I first encountered this reality early in my career as a land lease community owner cum freelance consultant. Back in the late 1970s, and throughout the 1980s, ‘everyone’ – it seemed, had a Rule of Thumb for valuing (then) ‘mobile home parks’, eventually manufactured home communities. But none of these ‘formulae’ were based on facts or research, just whimsy. That is, until the early 1990s, when Larry Allen, MAI and I conducted national studies, via Manufactured Home Merchandiser magazine, to quantify operating expense ratios (‘OER’), patterned after Experience Exchange format and data from the Institute of Real Estate Management (‘IREM’) resources for conventional apartment communities nationwide.

I parlayed the knowledge we gained, into a useful valuation tool, as a review appraiser. And for some time, made good money, demonstrating how virtually every ‘mobile home park appraisal’ was wrong! Why? Because, to that point in time, everyone kinda assumed the OERs were the same as those for conventional garden style apartments. NOT. For example: because homeowner/site lessees were/are responsible for their homes inside and out, the maintenance expenses characteristic of apartment living were far less in a land lease community. And, due to very low turnover (5% for homes & 10% for homeowners) at the time, marketing expenses for land lease communities were much lower as well. How much so? Overall, at least 10-15%, i.e. garden style apartments = 55% OER; land lease communities = 40%. This difference alone resulted in most land lease communities being undervalued.

That lasted until J. Wiley & Sons published my book, How to Find, Buy, Manage & Sell a Manufactured Home Community, in 1996&8. My lock on ‘review appraiser’ work continued for a while – until MAI appraisers realized the Industry Standard Chart of (Operating) Accounts and OERs contained therein (e.g. page # 13) was the hands-on tool they needed to effect more accurate valuations of this unique type income-producing property type.

See what I mean? And this sort of scenario continues today, 25 years later. How so? As recently as this past week I was invited to listen-in on a webinar purported to be the ‘last word’ relative to Incorporating Manufactured Housing – as affordable housing – in the Builder Model. First off, I don’t think any of the four or five panelists actually ‘works’ in manufactured housing, let alone land lease communities. And while ‘affordable housing’ was given a lot of lip service during the webinar, not once did anyone actually define or quantify the concept. Furthermore, everyone seemed enamored with CrossMod™ homes and Fannie Mae’s MHAdvantage $ program. But nary one of them knew that only six such homes were placed under the MHAdvantage program during all of 2019. And, as I pointed out in post-webinar correspondence, NO mention whatsoever of land lease communities in this presentation, even though as much a 40 percent of today’s new HUD-Code housing shipments are going directly into this type investment property type! Once again, as an industry and realty asset class, we are little understood.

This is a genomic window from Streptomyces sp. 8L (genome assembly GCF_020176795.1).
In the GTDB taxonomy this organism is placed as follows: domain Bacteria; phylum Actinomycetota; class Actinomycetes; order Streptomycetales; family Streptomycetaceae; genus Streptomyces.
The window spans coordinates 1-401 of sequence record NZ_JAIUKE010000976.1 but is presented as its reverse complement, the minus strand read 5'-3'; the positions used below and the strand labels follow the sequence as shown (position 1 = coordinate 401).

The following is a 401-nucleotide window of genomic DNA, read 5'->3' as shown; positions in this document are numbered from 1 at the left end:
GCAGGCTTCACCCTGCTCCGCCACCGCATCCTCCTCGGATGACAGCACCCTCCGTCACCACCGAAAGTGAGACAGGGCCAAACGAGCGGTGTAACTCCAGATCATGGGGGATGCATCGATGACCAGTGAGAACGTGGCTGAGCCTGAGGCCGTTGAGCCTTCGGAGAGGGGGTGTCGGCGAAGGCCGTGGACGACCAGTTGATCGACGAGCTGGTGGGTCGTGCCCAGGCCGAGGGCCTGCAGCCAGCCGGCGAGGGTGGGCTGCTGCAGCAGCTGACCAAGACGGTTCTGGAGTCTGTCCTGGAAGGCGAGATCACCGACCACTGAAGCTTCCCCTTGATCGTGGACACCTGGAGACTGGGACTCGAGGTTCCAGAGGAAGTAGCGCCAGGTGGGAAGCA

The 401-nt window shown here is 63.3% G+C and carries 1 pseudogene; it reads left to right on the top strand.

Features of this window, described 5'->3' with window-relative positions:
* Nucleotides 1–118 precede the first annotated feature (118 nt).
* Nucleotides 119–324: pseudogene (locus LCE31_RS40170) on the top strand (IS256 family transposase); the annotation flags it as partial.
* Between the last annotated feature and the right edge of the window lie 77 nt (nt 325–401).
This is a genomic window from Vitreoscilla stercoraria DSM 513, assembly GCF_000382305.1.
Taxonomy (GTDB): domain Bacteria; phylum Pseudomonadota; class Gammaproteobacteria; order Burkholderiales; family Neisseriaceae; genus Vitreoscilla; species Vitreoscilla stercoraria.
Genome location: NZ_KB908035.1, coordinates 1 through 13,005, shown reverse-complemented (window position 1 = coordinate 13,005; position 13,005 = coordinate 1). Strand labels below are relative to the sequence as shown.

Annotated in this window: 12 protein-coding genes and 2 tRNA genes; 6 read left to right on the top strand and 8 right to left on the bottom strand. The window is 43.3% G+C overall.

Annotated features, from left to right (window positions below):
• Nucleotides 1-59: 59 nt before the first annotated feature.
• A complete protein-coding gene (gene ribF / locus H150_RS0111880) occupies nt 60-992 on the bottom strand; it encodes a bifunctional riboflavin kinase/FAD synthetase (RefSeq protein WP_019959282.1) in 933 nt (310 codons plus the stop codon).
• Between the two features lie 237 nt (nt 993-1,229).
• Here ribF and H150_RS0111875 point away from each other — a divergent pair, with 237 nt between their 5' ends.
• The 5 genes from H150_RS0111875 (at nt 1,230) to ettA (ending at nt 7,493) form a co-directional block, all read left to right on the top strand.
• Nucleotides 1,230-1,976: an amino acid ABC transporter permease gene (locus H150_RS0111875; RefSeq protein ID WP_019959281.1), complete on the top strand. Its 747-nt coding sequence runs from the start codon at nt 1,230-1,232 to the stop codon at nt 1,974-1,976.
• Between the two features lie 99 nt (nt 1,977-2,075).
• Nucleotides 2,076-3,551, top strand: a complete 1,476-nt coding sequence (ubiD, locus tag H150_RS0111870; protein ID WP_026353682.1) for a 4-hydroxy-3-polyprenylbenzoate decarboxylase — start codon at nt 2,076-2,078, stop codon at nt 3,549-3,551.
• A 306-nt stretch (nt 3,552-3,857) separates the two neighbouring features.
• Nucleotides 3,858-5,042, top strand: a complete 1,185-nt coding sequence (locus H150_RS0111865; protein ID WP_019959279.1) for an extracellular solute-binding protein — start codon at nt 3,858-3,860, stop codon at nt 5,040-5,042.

YES, we tend to be an isolated niche ‘real estate asset class’ within the ‘manufactured housing industry’, and because of that, folk simply don’t study us as one might think. The upside of this conundrum occurs when one (i.e. you & me) takes time to study and understand these sectors. We can, in our own way and timing, parlay what we know into self-serving and self-rewarding opportunities!

George Allen, CPM, MHM